The Skoll Foundation helps bring to scale models and approaches that move the needle on injustice and human suffering. There are many labels affixed to results-oriented approaches to philanthropy—venture philanthropy, philanthropreneurship, impact investing, collective impact. In the end, the terms matter far less than the underlying values and practices.
The Foundation has three primary roles: investors, partners, platform developers, and event producers in a vast social network supporting connections and collaborations that accelerate returns on those investments; and partners in a communications enterprise working to ensure that the stories of social entrepreneurs driving big change reach influencers, partners, and supporters.
Investing in social entrepreneurs has many parallels to investing in business entrepreneurs. The Foundation’s due diligence focuses as much on how social entrepreneurs develop, test, adapt, and replicate their social change models, as on the merits of the models they are working on. It starts with a really deep understanding of the forces sustaining the undesirable or unjust equilibrium, and from that, insights about opportunities to create a far more just and sustainable status quo.
This audio selection features excerpts of Sally’s conversations with Cristina Yoon, Skoll Foundation’s Director of Grants Management and its second employee, and Suzana Grego, Skoll Foundation’s Director of Public Engagement and Communication.
Suzana Grego: People are grasping, increasingly, this idea of equilibrium change. But how do we get from definition to action, and get more people from definition to action faster?
Sally Osberg: In I think it was 2008, I remember speaking at the forum and…what I ended up talking about was the importance of collaboration and that any organization, no matter how catalytic, is going to be sufficient to the challenge of making and really driving large-scale change. And so that, I believe, has really started to take hold as, as an idea. And I think just to talk about collaboration is not helpful, but the reality that different institutions and enterprises—and even functions within society—have to find ways to leverage one another’s specific value in accelerating change is really important.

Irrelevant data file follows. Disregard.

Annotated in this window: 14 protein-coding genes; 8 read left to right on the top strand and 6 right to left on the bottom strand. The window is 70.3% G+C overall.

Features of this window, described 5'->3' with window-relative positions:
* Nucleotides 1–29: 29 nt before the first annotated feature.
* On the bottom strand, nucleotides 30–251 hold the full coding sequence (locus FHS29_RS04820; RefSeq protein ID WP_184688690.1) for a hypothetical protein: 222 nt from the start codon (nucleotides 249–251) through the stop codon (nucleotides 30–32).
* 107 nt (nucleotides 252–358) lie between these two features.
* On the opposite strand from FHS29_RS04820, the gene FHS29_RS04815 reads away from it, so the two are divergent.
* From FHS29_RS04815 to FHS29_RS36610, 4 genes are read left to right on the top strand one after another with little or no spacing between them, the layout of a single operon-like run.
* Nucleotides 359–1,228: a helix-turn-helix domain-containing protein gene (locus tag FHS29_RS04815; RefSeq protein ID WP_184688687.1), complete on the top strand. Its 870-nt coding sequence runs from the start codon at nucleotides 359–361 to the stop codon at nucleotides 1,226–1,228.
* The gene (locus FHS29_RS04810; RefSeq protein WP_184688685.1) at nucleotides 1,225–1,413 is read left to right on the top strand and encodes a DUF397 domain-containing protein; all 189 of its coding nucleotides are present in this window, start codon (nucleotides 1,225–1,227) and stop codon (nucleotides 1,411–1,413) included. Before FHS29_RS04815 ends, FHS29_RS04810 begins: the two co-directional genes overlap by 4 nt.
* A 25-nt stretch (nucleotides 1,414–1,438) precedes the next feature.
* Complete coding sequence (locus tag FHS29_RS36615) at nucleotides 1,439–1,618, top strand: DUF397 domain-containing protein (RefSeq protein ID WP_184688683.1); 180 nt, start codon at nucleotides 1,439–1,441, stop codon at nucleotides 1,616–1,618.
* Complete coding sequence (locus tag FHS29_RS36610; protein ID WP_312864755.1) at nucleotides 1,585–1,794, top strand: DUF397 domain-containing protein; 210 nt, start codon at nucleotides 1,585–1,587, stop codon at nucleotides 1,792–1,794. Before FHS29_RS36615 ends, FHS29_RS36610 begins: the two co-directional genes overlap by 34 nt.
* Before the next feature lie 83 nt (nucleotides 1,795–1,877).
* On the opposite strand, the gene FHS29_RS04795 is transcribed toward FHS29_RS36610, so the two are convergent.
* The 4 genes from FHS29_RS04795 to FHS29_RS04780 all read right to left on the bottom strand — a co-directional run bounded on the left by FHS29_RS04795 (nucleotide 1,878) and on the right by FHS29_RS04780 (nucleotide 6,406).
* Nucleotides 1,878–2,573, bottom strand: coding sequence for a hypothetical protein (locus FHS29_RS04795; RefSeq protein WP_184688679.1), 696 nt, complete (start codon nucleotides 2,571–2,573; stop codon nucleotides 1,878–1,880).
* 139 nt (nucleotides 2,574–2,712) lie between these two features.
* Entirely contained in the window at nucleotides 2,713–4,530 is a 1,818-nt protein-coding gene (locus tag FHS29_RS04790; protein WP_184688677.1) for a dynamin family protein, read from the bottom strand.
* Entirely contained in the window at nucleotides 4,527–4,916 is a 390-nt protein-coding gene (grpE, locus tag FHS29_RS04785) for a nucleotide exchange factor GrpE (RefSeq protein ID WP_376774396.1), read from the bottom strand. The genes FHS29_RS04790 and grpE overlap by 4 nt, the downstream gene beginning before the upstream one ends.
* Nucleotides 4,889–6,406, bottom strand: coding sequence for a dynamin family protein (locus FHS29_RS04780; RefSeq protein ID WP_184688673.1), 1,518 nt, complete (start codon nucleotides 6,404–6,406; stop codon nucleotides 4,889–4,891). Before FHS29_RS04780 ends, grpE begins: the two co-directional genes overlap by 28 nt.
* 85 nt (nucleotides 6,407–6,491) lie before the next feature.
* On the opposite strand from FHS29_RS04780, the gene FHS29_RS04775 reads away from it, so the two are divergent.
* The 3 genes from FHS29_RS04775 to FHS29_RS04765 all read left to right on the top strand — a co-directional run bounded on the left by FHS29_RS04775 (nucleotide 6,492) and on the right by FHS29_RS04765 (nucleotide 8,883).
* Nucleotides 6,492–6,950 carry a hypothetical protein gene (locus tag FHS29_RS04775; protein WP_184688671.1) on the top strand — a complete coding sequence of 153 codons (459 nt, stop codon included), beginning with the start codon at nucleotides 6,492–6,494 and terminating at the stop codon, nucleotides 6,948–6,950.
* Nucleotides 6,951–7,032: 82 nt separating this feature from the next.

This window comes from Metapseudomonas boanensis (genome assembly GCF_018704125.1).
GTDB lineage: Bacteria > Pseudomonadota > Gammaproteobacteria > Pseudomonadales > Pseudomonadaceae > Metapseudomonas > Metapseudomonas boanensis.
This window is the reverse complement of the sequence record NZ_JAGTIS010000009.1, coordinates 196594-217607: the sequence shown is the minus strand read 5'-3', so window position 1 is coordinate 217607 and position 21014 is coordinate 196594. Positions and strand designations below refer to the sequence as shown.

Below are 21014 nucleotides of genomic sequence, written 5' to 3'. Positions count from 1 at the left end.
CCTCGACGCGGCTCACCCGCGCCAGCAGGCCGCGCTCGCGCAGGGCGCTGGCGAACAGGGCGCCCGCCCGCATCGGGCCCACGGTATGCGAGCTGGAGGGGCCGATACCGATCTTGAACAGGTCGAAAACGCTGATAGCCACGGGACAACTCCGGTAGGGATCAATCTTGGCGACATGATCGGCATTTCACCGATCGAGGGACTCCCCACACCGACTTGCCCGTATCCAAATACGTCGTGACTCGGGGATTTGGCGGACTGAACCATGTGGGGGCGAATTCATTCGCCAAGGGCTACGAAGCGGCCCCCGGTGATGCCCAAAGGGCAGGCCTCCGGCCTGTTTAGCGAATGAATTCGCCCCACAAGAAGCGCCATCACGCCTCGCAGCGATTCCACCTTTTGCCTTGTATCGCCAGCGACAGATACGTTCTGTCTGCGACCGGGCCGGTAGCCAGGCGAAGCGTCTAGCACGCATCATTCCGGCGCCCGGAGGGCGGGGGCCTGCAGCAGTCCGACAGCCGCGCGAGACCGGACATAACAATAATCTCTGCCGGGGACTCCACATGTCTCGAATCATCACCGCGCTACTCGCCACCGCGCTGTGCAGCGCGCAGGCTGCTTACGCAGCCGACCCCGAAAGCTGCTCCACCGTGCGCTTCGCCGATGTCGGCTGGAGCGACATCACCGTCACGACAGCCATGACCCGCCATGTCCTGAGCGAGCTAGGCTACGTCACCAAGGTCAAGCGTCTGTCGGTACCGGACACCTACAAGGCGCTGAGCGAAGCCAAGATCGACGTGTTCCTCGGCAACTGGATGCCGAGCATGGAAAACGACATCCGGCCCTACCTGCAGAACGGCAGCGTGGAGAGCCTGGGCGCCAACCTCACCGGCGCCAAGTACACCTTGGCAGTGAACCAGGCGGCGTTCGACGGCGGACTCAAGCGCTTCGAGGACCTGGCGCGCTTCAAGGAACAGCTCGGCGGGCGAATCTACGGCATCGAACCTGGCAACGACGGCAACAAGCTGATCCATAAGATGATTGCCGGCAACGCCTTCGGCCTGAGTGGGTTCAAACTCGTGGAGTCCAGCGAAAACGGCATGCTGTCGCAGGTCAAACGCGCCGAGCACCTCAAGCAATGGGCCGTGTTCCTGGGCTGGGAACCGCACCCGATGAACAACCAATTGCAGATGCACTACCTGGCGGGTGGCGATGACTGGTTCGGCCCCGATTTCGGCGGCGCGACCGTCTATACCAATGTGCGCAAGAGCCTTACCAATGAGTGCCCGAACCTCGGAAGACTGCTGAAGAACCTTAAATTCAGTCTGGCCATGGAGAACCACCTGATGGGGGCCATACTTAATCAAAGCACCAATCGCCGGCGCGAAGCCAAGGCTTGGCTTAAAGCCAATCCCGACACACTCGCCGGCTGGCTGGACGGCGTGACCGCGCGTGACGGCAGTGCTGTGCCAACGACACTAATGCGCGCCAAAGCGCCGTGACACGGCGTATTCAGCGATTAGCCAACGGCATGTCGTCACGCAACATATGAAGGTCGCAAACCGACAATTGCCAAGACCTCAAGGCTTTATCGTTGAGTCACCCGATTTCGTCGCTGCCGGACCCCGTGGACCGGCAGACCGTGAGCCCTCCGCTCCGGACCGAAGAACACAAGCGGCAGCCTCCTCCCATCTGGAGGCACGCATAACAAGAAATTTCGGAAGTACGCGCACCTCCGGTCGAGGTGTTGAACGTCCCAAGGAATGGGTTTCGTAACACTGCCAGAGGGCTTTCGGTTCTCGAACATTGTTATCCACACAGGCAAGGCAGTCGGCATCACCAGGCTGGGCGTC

I think of, for example, deforestation and the role of Imazon. Imazon’s insight was to leverage the satellite technological in order to expose real-time deforestation. They also understood, with Marina Silva having come in as environmental minister, that they had a real toehold into policy that they hadn’t had. They understood that media would be a powerful tool. And so it was that constellation of actors—the policymakers, the media, the states within Brazil who were shamed because they were all of the sudden on a list—that exposed their deficiency at monitoring deforestation in their own bailiwicks.
And so it was all those forces doing what they did best, but working toward this imperative to bring down deforestation and to advance progress against climate change and against destruction of this massive, massively important resource.To write off policy is crazy. To write off the role of institutions is benighted. And yet people hold this idea that entrepreneurs are impatient and they will find ways around government institutions or that they will be much more effective catalysts of change than corporations, which are beholden to shareholders or beholden to profits. And the truth is the most effective social entrepreneurs are able to harness this forces and that’s, I think, profoundly important as a way of understanding the force multipliers that social entrepreneurs are.